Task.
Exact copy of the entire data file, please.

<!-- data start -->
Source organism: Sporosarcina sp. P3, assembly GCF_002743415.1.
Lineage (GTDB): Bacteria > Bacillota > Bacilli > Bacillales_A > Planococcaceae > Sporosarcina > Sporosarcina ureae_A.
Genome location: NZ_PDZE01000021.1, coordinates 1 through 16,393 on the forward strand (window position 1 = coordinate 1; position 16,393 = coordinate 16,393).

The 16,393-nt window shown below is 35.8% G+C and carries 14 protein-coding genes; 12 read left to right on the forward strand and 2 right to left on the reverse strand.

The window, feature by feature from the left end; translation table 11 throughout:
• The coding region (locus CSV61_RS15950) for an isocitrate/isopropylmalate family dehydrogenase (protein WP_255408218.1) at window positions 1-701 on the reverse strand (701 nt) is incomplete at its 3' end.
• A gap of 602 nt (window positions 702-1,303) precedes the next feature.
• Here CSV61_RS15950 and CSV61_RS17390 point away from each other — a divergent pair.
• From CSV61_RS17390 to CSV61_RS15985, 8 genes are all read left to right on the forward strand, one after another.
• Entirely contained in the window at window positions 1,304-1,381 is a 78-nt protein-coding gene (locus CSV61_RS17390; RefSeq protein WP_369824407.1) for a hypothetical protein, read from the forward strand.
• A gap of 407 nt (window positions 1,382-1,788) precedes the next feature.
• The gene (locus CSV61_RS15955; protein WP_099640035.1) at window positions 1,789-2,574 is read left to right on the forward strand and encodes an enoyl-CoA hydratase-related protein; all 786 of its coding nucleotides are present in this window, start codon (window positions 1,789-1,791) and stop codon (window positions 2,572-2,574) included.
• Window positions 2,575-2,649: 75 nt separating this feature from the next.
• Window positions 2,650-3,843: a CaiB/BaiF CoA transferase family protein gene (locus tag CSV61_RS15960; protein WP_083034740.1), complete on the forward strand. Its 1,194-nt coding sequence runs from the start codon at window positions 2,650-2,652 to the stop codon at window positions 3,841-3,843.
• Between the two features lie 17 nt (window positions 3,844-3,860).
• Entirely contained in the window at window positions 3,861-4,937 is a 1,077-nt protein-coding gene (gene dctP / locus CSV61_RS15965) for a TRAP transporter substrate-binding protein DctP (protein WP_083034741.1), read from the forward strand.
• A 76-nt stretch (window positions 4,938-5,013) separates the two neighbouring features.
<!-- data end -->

Source organism: Sporosarcina sp. P3, assembly GCF_002743415.1.
Lineage (GTDB): Bacteria > Bacillota > Bacilli > Bacillales_A > Planococcaceae > Sporosarcina > Sporosarcina ureae_A.
Genome location: NZ_PDZE01000021.1, coordinates 1 through 16,393 on the forward strand (window position 1 = coordinate 1; position 16,393 = coordinate 16,393).

The 16,393-nt window shown below is 35.8% G+C and carries 14 protein-coding genes; 12 read left to right on the forward strand and 2 right to left on the reverse strand.

The window, feature by feature from the left end; translation table 11 throughout:
• The coding region (locus CSV61_RS15950) for an isocitrate/isopropylmalate family dehydrogenase (protein WP_255408218.1) at window positions 1-701 on the reverse strand (701 nt) is incomplete at its 3' end.
• A gap of 602 nt (window positions 702-1,303) precedes the next feature.
• Here CSV61_RS15950 and CSV61_RS17390 point away from each other — a divergent pair.
• From CSV61_RS17390 to CSV61_RS15985, 8 genes are all read left to right on the forward strand, one after another.
• Entirely contained in the window at window positions 1,304-1,381 is a 78-nt protein-coding gene (locus CSV61_RS17390; RefSeq protein WP_369824407.1) for a hypothetical protein, read from the forward strand.
• A gap of 407 nt (window positions 1,382-1,788) precedes the next feature.
• The gene (locus CSV61_RS15955; protein WP_099640035.1) at window positions 1,789-2,574 is read left to right on the forward strand and encodes an enoyl-CoA hydratase-related protein; all 786 of its coding nucleotides are present in this window, start codon (window positions 1,789-1,791) and stop codon (window positions 2,572-2,574) included.
• Window positions 2,575-2,649: 75 nt separating this feature from the next.
• Window positions 2,650-3,843: a CaiB/BaiF CoA transferase family protein gene (locus tag CSV61_RS15960; protein WP_083034740.1), complete on the forward strand. Its 1,194-nt coding sequence runs from the start codon at window positions 2,650-2,652 to the stop codon at window positions 3,841-3,843.
• Between the two features lie 17 nt (window positions 3,844-3,860).
• Entirely contained in the window at window positions 3,861-4,937 is a 1,077-nt protein-coding gene (gene dctP / locus CSV61_RS15965) for a TRAP transporter substrate-binding protein DctP (protein WP_083034741.1), read from the forward strand.
• A 76-nt stretch (window positions 4,938-5,013) separates the two neighbouring features.